The owners of two small businesses in Yellowknife say they're being punished for someone else's wrongdoing, after the federal Minister of Employment Jason Kenney put a hold on restaurants using the temporary foreign worker program due to alleged abuses of the system.
Reports indicate some fast-food restaurants are hiring foreign workers ahead of Canadians, who could have done the job, and then those restaurant owners are underpaying the foreign workers.
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But now, the temporary hold as well as the review of the program has some restaurant owners in Yellowknife very worried about what it will mean for their staff, as well as the future of their businesses.
The federal government says Canadians must have the first chance at any available job in the country. But in the North, there are some jobs that northerners aren't qualified for, like the two sushi chefs at one downtown Yellowknife restaurant.
"We try to hire local Canadian people, but we won't have enough people to fill the jobs," said Raymond Li, owner of Sushi Café.
Li says because Japanese food has become so trendy, sushi chefs are hard to come by not only in the North, but across Canada.
"If this is only for a short period of time, it's OK. Because right now we still have a couple [temporary foreign workers].
"But down the road, we really don't know. I don't know, some restaurants may be facing closing because the shortage of manpower."
Rami Kassem, co-owner of the coffee shop Javaroma in Yellowknife, has four temporary foreign workers and seven Canadians on staff.
He says Kenney's decision punishes everyone for the actions of a few restaurant owners.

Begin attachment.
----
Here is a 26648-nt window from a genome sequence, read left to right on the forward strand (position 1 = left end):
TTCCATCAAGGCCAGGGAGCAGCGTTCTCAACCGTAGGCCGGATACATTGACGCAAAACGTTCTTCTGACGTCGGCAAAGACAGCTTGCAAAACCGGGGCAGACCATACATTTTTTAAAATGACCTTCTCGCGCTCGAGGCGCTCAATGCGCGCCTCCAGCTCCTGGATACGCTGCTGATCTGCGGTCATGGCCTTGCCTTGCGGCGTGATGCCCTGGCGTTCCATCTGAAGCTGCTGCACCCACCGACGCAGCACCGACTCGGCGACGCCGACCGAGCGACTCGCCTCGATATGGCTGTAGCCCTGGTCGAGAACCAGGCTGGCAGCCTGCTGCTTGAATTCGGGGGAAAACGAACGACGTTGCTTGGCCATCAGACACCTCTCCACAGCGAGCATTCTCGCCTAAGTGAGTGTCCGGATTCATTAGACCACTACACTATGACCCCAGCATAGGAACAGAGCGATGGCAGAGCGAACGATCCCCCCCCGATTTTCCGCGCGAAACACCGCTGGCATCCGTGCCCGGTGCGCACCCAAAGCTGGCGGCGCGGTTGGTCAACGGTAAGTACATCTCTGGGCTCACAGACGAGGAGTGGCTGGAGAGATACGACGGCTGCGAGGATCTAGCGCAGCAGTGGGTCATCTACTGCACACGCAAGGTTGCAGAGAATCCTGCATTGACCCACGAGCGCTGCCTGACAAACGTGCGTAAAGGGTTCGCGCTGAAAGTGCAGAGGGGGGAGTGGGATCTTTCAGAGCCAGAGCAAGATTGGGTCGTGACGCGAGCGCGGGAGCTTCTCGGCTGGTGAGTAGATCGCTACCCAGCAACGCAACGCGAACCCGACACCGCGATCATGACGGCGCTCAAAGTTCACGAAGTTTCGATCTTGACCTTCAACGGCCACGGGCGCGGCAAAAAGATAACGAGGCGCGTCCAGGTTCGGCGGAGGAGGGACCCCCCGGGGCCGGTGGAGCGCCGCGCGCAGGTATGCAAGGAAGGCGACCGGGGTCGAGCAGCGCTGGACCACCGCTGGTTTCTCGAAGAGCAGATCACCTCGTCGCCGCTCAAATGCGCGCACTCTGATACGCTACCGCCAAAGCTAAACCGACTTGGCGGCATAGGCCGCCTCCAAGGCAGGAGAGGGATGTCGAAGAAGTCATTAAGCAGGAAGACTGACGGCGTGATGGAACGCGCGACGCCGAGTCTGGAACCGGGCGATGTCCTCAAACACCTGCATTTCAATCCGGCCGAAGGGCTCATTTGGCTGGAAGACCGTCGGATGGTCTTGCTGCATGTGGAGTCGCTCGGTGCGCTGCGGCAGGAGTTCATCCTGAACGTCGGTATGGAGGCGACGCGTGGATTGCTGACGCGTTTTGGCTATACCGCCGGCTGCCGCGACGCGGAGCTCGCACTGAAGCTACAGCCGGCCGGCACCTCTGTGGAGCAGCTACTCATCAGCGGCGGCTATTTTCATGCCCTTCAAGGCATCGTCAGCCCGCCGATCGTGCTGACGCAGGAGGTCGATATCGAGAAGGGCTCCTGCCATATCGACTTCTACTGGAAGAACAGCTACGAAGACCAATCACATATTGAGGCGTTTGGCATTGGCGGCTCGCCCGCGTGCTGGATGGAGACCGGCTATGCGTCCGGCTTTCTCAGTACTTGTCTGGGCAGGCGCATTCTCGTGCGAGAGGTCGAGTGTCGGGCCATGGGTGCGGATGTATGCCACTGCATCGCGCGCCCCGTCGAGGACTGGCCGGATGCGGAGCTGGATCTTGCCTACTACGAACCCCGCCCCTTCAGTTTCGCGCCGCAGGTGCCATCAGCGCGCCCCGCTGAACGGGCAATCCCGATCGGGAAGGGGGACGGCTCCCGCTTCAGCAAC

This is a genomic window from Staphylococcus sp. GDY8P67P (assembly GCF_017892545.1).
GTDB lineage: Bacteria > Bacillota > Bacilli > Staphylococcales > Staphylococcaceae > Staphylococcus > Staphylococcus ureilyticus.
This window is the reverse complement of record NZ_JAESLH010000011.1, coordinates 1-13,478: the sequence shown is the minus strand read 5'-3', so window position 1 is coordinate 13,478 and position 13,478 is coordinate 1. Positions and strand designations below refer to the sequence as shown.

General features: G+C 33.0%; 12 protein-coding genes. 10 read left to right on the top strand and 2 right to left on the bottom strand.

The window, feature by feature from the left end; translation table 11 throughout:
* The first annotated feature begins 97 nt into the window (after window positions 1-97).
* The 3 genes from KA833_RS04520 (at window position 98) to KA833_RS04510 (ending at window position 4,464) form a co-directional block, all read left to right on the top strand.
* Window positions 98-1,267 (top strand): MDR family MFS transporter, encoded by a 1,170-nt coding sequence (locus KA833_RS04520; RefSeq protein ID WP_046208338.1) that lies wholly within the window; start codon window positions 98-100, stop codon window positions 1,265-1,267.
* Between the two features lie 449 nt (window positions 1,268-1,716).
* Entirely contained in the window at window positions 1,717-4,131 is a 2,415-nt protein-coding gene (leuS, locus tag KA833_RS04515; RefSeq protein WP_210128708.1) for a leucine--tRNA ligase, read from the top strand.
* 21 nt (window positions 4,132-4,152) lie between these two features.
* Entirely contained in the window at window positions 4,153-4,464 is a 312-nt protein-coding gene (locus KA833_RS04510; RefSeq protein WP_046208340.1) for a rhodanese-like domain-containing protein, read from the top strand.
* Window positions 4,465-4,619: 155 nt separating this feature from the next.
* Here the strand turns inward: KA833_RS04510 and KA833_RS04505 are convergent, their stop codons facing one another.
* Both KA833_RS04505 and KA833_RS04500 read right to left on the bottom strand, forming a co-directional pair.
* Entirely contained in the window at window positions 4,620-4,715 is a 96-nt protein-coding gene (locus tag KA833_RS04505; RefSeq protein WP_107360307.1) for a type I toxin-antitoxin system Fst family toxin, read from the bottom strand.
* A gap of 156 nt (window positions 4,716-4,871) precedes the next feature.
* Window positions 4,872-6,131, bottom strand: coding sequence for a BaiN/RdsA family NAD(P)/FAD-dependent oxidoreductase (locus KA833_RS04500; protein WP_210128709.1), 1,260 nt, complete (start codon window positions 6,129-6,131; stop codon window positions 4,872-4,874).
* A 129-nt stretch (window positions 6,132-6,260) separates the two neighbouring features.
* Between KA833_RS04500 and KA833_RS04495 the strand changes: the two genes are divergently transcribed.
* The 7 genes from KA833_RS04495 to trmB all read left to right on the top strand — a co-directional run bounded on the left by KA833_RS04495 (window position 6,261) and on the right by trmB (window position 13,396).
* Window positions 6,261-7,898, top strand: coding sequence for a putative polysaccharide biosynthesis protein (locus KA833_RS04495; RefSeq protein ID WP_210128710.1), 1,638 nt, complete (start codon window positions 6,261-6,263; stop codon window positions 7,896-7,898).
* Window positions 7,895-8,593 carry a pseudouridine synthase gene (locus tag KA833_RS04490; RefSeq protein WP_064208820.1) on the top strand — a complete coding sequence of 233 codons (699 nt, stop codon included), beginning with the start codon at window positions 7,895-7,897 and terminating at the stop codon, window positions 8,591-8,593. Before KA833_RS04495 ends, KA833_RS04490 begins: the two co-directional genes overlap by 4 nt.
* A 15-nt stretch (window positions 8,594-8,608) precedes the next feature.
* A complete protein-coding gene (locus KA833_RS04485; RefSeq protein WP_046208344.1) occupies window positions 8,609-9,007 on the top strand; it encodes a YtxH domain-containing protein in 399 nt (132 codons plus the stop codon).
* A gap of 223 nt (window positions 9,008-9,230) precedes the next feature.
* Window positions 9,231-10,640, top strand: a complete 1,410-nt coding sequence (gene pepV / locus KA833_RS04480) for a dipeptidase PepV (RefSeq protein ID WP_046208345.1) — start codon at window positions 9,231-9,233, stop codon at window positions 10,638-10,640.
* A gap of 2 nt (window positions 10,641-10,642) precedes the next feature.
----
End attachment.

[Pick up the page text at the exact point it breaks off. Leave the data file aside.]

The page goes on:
"So it's not fair for McDonald's, it's not fair for Tim Hortons or A&W or us as small businesses. So now if we have plans, that's too bad."
Kassem says he relies on temporary foreign workers because he can count on them and they're tied to the job for a year, while local workers often leave for better paying jobs, giving him little notice.
Review should benefit all
The director of the NWT Chamber of Commerce spoke to Kenney, and told him how essential the program is for the North.
"So rather than eliminating it, he's going to put one sector under scrutiny," says Mike Bradshaw, of the NWT Chamber of Commerce. "And I'm sure if he doesn't like what he finds out, if it's sort of broad-brush abuse, then we're all going to lose the program."
Bradshaw says the review of the temporary foreign workers program should ultimately benefit local restaurants. Meanwhile, the owners of those restaurants are hoping they don't lose staff before the review is done.
"If Mr. Kenney would step out of his office and go down to small businesses and do their job in the food sector, I think he would change his mind right away," Kassem says.